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Imagine having a headache. You take a painkiller, and it goes away for a few hours. But it gets back, and you take another, and another. It is always said, when the problem persists, seek medical attention. At this point, you need a doctor to determine the cause of your headache and treat it before it’s too late.  The planet is faced with the plastics pollution headache, and every year, different organizations conduct cleanups in different places to cure this headache among other activities. Unfortunately, it has persisted like an addiction for decades now, and it’s about time we sought a different approach. A possible cure.

I have written quite a bit in the past about the Kenya Plastics Pact (KPP). Allow me, though, to still use it as the best practice that effectively fits into this scenario. KPP is actively bringing together stakeholders from different stages of the plastic value chain to determine a cure for this menace. The growing members are guided by a common vision, to create a circular economy for plastics, by setting and committing to ambitious targets that help to define a plan. A way out! They believe by working collaboratively to meet these targets through an elaborate Roadmap, they could be heading towards a cure by 2030. 

Four prescriptions have been approved, including “eliminating the unnecessary and problematic plastic items from the system, through innovation and reuse delivery models”. The Pact has already defined and published a list of problematic and unnecessary plastic items that should be eliminated by 2030. This list supplements the government’s efforts with the existing ban on plastic carrier bags and single-use plastic items in protected areas. Having a list is one thing, and it’s another to take the appropriate action and phase them out to reduce packaging consumption and waste and improve the economics of recycling. Members and stakeholders at large need to develop individual plans to phase out these items, and use innovative and technical solutions to create sustainable alternatives.

This leads us to the second prescription, which is to “ensure all plastic packaging is recyclable and reusable by 2030”. This calls for the implementation of design models that will address the issue of non-recyclability. At this point, I come bearing good news. Because before the end of Q1 2023, the Pact will publish recycling design guidelines for plastic packaging which will provide clear recommendations to decision-makers on how to design plastic packaging to be compatible with the current (and future projections of) mechanical recycling infrastructure. Think of this as a manufacturer’s manual.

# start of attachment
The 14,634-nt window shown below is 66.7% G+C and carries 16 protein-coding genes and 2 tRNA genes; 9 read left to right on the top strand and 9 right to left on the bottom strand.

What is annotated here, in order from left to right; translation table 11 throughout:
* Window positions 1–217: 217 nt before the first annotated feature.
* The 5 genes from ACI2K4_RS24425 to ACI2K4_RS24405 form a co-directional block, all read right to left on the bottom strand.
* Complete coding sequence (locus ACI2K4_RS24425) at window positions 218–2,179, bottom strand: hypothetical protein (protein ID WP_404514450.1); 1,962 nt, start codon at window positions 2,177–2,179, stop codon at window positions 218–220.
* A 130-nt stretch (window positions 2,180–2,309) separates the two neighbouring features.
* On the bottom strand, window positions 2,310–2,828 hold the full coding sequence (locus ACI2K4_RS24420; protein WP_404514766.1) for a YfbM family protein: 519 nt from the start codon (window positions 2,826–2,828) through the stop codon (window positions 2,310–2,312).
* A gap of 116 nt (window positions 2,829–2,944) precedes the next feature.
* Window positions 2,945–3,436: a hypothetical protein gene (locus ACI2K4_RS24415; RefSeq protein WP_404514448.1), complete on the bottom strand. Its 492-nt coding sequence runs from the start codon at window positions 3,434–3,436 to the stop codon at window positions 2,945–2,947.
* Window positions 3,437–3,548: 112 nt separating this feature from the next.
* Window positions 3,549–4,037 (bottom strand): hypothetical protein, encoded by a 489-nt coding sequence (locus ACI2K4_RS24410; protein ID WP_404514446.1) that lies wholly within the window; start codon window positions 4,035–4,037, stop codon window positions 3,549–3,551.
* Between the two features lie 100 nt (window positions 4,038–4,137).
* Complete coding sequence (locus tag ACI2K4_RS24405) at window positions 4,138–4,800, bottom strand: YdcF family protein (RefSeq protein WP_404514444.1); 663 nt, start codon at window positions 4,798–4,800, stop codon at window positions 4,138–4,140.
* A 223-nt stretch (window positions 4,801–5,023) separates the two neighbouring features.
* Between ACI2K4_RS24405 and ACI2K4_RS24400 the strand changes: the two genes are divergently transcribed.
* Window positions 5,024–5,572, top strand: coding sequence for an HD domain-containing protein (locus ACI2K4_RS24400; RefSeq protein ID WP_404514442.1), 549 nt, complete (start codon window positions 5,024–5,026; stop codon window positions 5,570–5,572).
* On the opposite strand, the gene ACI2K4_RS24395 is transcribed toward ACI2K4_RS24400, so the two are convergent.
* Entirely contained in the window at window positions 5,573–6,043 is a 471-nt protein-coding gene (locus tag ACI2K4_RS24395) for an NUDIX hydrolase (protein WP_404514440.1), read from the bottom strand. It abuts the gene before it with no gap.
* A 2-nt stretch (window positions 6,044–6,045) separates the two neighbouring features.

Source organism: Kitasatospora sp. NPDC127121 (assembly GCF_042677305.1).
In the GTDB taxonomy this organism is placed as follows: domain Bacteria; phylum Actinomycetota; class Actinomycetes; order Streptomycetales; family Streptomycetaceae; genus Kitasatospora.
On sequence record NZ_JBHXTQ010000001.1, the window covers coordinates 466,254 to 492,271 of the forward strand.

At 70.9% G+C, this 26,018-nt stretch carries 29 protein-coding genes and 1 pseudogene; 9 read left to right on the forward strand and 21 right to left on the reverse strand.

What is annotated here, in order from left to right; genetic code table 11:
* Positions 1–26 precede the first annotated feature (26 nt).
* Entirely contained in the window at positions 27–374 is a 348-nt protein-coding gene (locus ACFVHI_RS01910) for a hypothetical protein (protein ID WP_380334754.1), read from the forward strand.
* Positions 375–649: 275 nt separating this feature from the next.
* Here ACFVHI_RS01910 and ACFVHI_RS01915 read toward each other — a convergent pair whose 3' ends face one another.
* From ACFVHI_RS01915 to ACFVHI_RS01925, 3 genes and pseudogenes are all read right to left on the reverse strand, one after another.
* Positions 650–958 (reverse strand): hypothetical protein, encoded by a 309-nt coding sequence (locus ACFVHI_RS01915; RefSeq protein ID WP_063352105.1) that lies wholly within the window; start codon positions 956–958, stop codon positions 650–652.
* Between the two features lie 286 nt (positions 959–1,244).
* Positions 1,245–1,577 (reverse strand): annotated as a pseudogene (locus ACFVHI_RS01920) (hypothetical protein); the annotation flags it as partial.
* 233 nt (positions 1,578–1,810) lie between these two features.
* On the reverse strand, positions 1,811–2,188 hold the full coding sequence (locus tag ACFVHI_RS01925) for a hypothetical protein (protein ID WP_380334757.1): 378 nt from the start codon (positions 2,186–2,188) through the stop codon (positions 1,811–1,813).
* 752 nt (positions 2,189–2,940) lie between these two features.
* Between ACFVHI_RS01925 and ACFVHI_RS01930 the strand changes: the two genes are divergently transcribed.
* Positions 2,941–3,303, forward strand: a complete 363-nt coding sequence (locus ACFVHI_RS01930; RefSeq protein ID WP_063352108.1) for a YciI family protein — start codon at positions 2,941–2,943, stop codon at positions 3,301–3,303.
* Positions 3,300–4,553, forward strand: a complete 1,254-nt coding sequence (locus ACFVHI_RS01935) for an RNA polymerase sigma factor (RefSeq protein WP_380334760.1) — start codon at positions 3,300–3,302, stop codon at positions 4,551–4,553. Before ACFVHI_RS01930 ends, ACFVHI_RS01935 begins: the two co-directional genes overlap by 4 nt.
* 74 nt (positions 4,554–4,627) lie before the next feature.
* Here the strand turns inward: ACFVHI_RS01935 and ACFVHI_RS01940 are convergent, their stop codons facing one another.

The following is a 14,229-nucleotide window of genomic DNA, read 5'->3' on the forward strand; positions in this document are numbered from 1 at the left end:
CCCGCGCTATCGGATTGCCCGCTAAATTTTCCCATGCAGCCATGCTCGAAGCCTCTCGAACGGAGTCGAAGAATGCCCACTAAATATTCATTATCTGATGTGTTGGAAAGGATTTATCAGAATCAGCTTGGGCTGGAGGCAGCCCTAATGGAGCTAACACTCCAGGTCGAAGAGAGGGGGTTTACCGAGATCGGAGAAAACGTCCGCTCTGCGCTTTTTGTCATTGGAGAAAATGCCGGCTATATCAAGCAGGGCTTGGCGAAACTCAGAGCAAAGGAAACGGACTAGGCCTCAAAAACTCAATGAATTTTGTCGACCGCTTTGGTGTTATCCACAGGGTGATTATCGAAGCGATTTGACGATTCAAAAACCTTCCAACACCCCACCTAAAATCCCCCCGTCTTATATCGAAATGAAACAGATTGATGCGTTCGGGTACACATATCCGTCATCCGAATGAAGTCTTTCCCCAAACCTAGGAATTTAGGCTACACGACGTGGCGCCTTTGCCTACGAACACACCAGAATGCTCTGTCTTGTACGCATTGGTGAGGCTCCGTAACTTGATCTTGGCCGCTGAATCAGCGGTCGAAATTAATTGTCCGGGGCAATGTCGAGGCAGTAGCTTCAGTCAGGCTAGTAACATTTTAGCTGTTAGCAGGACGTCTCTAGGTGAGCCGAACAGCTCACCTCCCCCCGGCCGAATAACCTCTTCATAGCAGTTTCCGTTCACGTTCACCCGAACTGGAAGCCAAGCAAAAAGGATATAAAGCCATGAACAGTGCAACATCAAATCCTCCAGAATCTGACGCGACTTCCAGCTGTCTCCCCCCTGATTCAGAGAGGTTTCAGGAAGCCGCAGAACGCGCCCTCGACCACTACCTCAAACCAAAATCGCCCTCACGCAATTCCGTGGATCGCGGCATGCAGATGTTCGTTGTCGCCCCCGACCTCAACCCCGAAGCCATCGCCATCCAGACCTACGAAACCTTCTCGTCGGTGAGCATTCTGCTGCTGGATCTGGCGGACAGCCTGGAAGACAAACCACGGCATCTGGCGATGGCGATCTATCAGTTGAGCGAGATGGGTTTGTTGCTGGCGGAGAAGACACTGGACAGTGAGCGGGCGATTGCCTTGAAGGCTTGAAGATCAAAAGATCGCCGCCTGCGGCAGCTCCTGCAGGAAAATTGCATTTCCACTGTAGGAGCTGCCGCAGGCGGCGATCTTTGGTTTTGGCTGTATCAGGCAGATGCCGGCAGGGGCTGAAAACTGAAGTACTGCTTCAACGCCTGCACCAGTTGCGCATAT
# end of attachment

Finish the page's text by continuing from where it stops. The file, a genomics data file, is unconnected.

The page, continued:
The third and one of the most effective prescriptions is “making sure that of the 100% recyclable packaging, 40% is being recycled by the same year”. Now, remember how many times your doctor has insisted on finishing your dosage for effective results? This is it. We could have the packaging recyclable, but would it be effective if we don’t recycle it? No!

And when we do that, we can guarantee at least “15% average recycled content across all plastic packaging by 2030”. This means expanding the local market for recycled goods and creating massive awareness among consumers on the benefits and their contribution to the planetary cure by just purchasing the plastic packaging they need, and when they do so, considering the recycled ones.

Now, imagine abiding by these prescriptions, and by 2031, boom! Instead of cleaning up, we celebrate and enjoy nature’s giving in return. A healthy environment, and a healthy community.

But trust me, if only 1% of all stakeholders involved are taking part in this journey, then we will not enjoy this health as soon as we hope to. We need more private businesses, more producers and plastic packaging manufacturers, more retailers, recyclers, more civil-society organizations and informal waste collectors to join the Kenya Plastics Pact. We need more support from the government and its institutions as well to achieve these targets. We also need everyone to understand that we can do without some of our plastic addictions and by knowing how to do this, together we will make a difference – as one nation.

By Josephine Wawira, a Circular Economy Communications Specialist.

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